Insurance Corporation of British Columbia
Child Restraint Systems (CRS) have been shown to significantly reduce the potential for injuries to child occupants in motor vehicle accidents. Provincial and Federal regulations in Canada govern both the use and the performance requirements for new CRS.
In recent years, Manufacturers have included notices in owner’s manuals which recommend the CRS be replaced in the event the vehicle in which it was installed is involved in a collision. These recommendations make no reference to any minimum severity threshold that would warrant replacement. Caregivers and other persons who are responsible for the decision to replace a CRS following a minor or moderate impact are often not satisfied with the lack of information or minimum threshold replacement guidelines, and are unable to make an informed decision. Many are unwilling to incur the replacement expenditure following low speed impacts in which they do not believe the CRS was damaged. Lack of accurate threshold data can lead to either unnecessary expenditure, or to non-replacement of CRS that should be taken out of service.
This paper outlines the results of a series of low speed CRS sled tests, and the durability of the seats in these tests.
Il a été démontré que les systèmes de retenue réduisent considérablement le risque de blessures aux enfants dans les accidents de la route. L'utilisation des systèmes de retenue ainsi que les critères de fonctionnement de nouveaux systèmes de retenue sont gouvernés par les règlements provinciaux et fédéraux du Canada.
Ces dernières années, les fabricants de systèmes de retenue ont inclus dans les manuels d'instructions des avis qui recommandent le remplacement de systèmes de retenue impliqués dans une collision de voitures. Ces recommandations ne font aucune référence au seuil de sévérité minimum qui en justifierait le remplacement. Les personnes qui ont la charge d'enfants et qui sont responsables pour la décision de remplacer un système de retenue après une collision mineure ou moyenne sont souvent insatisfaites du manque de critères de remplacement selon un seuil minimum et de là, sont incapables de prendre une décision informée. Plusieurs personnes ne sont pas prêtes à encourir les frais de remplacement après les collisions à basse vitesse.
Ce document décrit les résultats d'essais contre une barrière à basse vitesse et la résistance des systèmes de retenue durant ces essais.
Figure 1. CRS sled testing
When CRS first came into popular use in the early 1980’s there were no guidelines for replacement following a collision. As a general rule, seats that showed physical damage would be replaced, but if no visible damage was evident, no replacement was undertaken. In the past few years however, CRS Manufacturers have included statements to the effect that “If this car seat is in an accident, it must be replaced. Do not use it again! An accident can cause unseen damage and using it again could cause serious injury or death” .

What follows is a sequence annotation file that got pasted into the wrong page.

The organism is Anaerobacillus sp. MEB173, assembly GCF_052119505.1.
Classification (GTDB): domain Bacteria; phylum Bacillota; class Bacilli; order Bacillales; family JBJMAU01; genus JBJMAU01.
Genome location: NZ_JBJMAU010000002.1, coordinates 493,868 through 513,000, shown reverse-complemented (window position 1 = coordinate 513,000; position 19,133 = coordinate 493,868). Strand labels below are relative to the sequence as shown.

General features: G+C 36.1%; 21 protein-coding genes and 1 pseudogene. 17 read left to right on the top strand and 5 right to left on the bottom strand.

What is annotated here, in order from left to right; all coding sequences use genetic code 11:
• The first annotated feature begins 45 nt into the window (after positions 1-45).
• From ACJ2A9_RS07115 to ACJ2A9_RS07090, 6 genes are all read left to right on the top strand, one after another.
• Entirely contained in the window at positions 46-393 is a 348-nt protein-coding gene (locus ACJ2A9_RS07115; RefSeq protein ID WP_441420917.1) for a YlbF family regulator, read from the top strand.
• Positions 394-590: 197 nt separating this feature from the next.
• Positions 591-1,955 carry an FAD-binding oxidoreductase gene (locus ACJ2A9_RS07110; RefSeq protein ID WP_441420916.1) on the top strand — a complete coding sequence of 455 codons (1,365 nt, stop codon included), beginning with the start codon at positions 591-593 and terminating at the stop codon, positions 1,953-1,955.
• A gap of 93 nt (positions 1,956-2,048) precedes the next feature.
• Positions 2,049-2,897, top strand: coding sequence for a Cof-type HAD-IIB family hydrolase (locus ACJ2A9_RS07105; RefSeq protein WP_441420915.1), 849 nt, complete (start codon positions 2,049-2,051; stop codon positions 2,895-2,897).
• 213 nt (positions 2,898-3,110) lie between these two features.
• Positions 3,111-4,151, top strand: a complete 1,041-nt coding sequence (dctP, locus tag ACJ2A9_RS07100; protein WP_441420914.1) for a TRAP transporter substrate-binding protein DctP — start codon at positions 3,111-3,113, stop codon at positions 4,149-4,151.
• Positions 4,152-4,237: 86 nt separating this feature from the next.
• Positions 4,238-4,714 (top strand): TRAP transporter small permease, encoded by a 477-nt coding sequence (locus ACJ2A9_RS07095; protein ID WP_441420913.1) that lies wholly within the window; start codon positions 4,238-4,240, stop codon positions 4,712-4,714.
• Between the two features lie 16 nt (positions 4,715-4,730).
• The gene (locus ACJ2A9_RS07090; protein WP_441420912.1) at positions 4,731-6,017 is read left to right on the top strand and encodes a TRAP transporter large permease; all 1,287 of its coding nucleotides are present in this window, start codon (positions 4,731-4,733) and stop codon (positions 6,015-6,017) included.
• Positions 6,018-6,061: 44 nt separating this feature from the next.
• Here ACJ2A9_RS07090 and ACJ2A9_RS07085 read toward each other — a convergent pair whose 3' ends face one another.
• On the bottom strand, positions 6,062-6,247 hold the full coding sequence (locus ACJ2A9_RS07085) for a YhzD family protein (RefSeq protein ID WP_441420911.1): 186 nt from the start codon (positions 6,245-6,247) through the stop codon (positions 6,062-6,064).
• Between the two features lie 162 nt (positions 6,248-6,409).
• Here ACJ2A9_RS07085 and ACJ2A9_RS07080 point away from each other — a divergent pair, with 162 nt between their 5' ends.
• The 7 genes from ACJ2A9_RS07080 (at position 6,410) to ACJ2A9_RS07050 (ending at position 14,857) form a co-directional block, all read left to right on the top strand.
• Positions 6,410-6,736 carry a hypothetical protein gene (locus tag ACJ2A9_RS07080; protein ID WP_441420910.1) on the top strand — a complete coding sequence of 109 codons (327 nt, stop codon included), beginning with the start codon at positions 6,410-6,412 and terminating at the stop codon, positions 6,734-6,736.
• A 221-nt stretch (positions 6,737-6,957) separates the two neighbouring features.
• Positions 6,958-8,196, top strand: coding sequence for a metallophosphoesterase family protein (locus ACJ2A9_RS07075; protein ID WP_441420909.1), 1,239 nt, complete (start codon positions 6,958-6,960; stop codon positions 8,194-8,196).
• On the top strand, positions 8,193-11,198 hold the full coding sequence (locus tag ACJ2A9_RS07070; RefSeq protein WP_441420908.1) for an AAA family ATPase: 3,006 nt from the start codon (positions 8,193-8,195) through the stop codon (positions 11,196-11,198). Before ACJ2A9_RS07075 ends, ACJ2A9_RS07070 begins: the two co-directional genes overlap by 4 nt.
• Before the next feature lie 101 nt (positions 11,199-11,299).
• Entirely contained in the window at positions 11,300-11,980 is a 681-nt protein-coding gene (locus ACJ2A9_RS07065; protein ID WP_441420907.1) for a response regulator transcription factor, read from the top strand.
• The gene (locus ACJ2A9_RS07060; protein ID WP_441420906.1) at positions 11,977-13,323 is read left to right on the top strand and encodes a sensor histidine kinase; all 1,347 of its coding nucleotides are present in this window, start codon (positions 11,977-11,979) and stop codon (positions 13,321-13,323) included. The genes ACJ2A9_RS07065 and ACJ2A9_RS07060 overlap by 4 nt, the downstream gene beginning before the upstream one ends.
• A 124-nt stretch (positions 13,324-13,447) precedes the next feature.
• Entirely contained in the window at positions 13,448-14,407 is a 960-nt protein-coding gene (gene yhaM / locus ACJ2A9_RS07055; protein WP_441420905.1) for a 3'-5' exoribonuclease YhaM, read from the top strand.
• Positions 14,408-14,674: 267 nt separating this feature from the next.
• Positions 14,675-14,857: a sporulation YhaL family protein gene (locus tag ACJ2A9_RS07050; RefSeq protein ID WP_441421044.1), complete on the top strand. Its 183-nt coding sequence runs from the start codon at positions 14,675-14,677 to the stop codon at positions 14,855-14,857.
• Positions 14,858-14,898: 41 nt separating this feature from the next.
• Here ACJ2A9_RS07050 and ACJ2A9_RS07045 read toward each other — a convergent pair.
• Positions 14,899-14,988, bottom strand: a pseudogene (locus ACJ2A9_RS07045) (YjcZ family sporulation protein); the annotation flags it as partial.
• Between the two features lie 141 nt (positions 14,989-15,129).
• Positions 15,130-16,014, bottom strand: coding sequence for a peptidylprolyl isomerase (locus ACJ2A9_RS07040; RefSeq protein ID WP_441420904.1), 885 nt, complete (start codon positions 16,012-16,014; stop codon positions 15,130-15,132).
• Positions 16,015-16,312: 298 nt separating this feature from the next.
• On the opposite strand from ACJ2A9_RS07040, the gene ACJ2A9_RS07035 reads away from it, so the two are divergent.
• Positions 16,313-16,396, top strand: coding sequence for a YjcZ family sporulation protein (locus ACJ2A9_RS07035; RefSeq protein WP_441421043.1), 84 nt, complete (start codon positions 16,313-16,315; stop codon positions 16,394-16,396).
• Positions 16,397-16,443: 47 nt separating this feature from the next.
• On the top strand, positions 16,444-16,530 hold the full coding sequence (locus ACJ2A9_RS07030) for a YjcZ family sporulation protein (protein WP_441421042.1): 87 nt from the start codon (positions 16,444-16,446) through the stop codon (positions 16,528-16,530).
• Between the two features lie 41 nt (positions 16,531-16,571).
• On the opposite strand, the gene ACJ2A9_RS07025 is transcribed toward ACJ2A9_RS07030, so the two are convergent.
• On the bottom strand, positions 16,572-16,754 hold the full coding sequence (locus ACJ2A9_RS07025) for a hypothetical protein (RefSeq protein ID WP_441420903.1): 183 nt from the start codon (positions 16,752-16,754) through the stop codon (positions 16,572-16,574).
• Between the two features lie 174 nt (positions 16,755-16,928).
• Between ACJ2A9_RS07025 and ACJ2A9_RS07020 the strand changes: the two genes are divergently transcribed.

Such disclaimers do not include any information or specifications to define the term “an accident”, but the general understanding of caregivers is that this must include a collision exceeding a certain minimum threshold. No CRS Manufacturer has indicated what this minimum threshold might be, or even if one exists.
On the other hand, caregivers are often not convinced that their CRS is unsafe to continue to use after a very minor low speed impact, and are unwilling to incur the cost of replacement in such circumstances. Similarly, many Insurance Companies cover the cost of CRS replacement under the automobile collision policy, but such policies often specify replacement of damaged items only. Coverage for replacement of undamaged seats following low speed impacts is unclear. To date, there has been no research published to support or refute the need to replace CRS under such circumstances. This can lead to incorrect, costly, or potentially unsafe replacement decisions.
In order to provide useful information to these groups, the author has conducted tests of CRS in simulated low speed impacts. These tests consisted of two separate series of crash tests;
Four preliminary full-scale vehicle crash tests were conducted at speeds of 48 km/hr and 64 km/hr into a 40% offset barrier. Three different CRS were mounted in a series of 1989 and 1990 Ford Tempo vehicles and repeatedly crashed to determine what failure modes could be observed. This information was used to determine a visual inspection protocol for use in later low speed crash testing.
Nine different CRS representing various styles, manufacturers, and ages were mounted on a test sled and impacted fifty times each. The impact speed was 15 Km/hr with a deceleration of approximately 10 g. The seats were then subjected to a number of post-crash tests to determine if they had sustained any damage. Post-crash tests included visual inspections, pre and post crash x-ray examinations, and dynamic compliance tests in accordance with Canadian Motor Vehicle Safety Standard 213.
The results of these tests have been detailed in a videotape, copies of which can been made available to caregivers, and other persons involved to provide them with information to assist in determining the need for replacement of CRS.
Four high-speed crash tests were conducted at PMG Technologies in Blainville, Quebec. The tests were in conducted as a joint endeavor with the Insurance Corporation of British Columbia (ICBC), and Manitoba Public Insurance (MPI).
MPI was also testing adhesive bonding repair techniques on the same vehicles.
Two CRS were mounted in the two rear outboard seating positions of each test vehicle, and appropriate sized child ATD’s were installed in each seat. Test seats used included a front facing T-shield design, a front facing 5-point harness design, and a rear facing design with a detachable base mounted in the car. All front-facing seats had tether straps attached. Each seat was subjected to multiple impacts – two to four impacts – to determine failure modes in multiple high-speed crashes.
The vehicles were front-impacted into an offset barrier. High-speed cameras monitored the motions of the CRS and the child ADT’s during each impact.
Figure 2. 64 km/hr crash test
Following each barrier impact, the CRS were removed from the vehicles and visually inspected. If a defect was observed in the visual inspection, the defect was noted, and the CRS re-tested to determine the performance effects of that defect. If no defect was observed, the CRS was subjected to additional impacts to determine its durability in multiple consecutive high-speed impacts.
Some of the CRS exhibited deterioration in their first test, although non failed to restrain the ATD. Seats always performed as well in subsequent tests as they did in the first test.
The latch plate on the T-shield seat was bent foreword approximately 2 cm in the first impact.. No further deterioration of the latch plate was evident in subsequent impacts.